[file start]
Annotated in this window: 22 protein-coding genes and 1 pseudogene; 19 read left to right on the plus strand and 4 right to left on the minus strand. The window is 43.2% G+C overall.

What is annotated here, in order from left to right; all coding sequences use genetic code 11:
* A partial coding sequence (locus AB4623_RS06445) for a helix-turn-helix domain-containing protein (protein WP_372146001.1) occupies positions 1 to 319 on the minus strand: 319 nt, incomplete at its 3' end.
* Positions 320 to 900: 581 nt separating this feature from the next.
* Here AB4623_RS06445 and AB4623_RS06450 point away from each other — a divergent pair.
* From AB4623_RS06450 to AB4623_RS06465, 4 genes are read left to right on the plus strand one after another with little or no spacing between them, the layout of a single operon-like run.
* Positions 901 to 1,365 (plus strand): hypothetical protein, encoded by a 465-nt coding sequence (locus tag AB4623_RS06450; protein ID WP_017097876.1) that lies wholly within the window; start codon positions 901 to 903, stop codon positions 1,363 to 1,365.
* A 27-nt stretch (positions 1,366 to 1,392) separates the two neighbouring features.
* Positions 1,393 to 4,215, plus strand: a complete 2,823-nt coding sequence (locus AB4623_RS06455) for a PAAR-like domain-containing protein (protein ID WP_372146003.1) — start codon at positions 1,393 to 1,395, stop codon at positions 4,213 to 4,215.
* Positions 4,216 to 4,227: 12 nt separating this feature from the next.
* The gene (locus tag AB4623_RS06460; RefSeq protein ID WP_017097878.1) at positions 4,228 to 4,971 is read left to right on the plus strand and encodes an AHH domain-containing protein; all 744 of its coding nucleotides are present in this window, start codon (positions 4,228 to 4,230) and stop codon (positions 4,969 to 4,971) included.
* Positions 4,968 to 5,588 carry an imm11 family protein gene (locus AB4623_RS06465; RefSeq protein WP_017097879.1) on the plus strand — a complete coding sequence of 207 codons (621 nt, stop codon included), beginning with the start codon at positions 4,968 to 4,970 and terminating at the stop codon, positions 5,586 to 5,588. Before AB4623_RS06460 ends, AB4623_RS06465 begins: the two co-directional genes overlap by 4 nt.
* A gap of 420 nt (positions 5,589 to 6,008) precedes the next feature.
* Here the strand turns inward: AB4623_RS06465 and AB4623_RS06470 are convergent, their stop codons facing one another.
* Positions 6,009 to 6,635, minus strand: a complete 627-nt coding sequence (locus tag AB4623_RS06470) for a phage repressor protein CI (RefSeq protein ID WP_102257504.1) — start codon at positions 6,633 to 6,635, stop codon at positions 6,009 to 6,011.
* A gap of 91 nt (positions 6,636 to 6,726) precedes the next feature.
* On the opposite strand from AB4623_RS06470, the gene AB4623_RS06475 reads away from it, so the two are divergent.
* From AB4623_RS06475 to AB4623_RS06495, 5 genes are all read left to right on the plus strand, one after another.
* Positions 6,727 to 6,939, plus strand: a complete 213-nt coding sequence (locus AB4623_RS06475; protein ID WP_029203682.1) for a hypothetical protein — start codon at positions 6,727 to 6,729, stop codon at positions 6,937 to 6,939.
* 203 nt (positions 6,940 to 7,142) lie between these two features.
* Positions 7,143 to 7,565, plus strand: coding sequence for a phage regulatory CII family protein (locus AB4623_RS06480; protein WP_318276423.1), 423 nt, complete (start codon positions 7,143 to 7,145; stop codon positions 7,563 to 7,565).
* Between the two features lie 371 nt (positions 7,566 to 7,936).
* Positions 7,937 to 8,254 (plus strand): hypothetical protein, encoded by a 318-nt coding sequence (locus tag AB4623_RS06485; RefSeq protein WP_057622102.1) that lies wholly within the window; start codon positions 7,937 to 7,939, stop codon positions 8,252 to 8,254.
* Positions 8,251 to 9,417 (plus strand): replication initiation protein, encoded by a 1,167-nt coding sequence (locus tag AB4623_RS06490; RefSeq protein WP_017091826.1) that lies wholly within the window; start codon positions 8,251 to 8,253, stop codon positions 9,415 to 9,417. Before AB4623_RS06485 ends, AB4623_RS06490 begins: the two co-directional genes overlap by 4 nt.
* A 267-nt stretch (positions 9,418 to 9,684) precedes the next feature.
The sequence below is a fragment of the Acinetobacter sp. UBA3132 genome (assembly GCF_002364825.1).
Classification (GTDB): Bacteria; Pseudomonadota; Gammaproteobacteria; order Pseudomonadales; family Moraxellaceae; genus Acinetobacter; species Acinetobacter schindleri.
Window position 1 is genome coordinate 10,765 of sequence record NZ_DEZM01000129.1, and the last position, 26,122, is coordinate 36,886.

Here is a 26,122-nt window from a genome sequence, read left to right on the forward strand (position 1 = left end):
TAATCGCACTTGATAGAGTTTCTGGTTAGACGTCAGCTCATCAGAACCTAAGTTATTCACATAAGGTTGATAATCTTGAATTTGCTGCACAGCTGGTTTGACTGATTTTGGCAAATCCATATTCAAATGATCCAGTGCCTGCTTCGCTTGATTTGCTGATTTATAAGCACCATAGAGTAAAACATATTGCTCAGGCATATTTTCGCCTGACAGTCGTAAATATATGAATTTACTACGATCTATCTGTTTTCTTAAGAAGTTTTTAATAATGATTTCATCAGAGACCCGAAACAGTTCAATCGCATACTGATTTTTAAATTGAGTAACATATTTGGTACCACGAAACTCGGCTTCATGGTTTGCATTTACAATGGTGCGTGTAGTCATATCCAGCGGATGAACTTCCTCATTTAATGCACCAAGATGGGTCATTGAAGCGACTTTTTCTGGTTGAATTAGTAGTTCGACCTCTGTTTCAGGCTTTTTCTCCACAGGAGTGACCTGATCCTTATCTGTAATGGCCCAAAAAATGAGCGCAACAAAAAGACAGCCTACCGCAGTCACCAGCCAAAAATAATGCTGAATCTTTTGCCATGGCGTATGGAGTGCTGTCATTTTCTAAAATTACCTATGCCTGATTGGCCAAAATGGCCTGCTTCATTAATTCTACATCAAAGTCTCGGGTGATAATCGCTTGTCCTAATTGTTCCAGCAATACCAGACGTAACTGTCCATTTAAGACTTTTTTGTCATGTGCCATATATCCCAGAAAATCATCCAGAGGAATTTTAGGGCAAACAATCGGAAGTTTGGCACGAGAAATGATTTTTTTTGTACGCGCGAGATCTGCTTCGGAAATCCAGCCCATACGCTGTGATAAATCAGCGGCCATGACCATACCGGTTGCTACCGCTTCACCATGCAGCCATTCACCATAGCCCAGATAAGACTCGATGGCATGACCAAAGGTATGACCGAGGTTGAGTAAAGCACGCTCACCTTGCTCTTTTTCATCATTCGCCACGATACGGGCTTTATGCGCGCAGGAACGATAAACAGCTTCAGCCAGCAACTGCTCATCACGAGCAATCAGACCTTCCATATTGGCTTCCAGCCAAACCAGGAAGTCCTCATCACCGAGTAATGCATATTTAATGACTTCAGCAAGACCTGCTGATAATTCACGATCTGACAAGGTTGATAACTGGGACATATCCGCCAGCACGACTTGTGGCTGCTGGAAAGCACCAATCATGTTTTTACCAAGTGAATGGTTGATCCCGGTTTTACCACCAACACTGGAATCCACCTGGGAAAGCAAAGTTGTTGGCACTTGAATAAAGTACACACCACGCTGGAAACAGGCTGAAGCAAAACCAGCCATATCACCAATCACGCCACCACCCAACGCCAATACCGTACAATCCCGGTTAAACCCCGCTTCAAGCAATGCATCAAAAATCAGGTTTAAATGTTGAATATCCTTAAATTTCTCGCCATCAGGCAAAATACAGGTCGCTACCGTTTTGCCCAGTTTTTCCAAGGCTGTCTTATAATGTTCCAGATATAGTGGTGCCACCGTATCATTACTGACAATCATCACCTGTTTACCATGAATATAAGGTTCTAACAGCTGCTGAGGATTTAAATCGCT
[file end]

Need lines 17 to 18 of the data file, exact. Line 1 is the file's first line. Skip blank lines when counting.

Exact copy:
* On the opposite strand from AB4623_RS06470, the gene AB4623_RS06475 reads away from it, so the two are divergent.
* From AB4623_RS06475 to AB4623_RS06495, 5 genes are all read left to right on the plus strand, one after another.